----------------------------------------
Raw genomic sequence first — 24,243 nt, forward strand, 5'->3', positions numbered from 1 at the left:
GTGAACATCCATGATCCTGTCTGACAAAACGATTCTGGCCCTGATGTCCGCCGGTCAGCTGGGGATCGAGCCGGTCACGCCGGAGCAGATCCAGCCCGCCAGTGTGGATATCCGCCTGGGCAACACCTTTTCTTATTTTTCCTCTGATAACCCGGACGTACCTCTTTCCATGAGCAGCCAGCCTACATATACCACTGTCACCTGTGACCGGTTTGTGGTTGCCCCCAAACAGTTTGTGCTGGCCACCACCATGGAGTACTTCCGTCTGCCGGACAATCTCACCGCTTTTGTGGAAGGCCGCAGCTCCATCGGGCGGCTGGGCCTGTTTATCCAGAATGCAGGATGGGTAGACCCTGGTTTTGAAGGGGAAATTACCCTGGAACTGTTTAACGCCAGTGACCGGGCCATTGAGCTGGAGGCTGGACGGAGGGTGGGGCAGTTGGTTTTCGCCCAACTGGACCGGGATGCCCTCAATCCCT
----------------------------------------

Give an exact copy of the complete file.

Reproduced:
Raw genomic sequence first — 24,243 nt, forward strand, 5'->3', positions numbered from 1 at the left:
GTGAACATCCATGATCCTGTCTGACAAAACGATTCTGGCCCTGATGTCCGCCGGTCAGCTGGGGATCGAGCCGGTCACGCCGGAGCAGATCCAGCCCGCCAGTGTGGATATCCGCCTGGGCAACACCTTTTCTTATTTTTCCTCTGATAACCCGGACGTACCTCTTTCCATGAGCAGCCAGCCTACATATACCACTGTCACCTGTGACCGGTTTGTGGTTGCCCCCAAACAGTTTGTGCTGGCCACCACCATGGAGTACTTCCGTCTGCCGGACAATCTCACCGCTTTTGTGGAAGGCCGCAGCTCCATCGGGCGGCTGGGCCTGTTTATCCAGAATGCAGGATGGGTAGACCCTGGTTTTGAAGGGGAAATTACCCTGGAACTGTTTAACGCCAGTGACCGGGCCATTGAGCTGGAGGCTGGACGGAGGGTGGGGCAGTTGGTTTTCGCCCAACTGGACCGGGATGCCCTCAATCCCT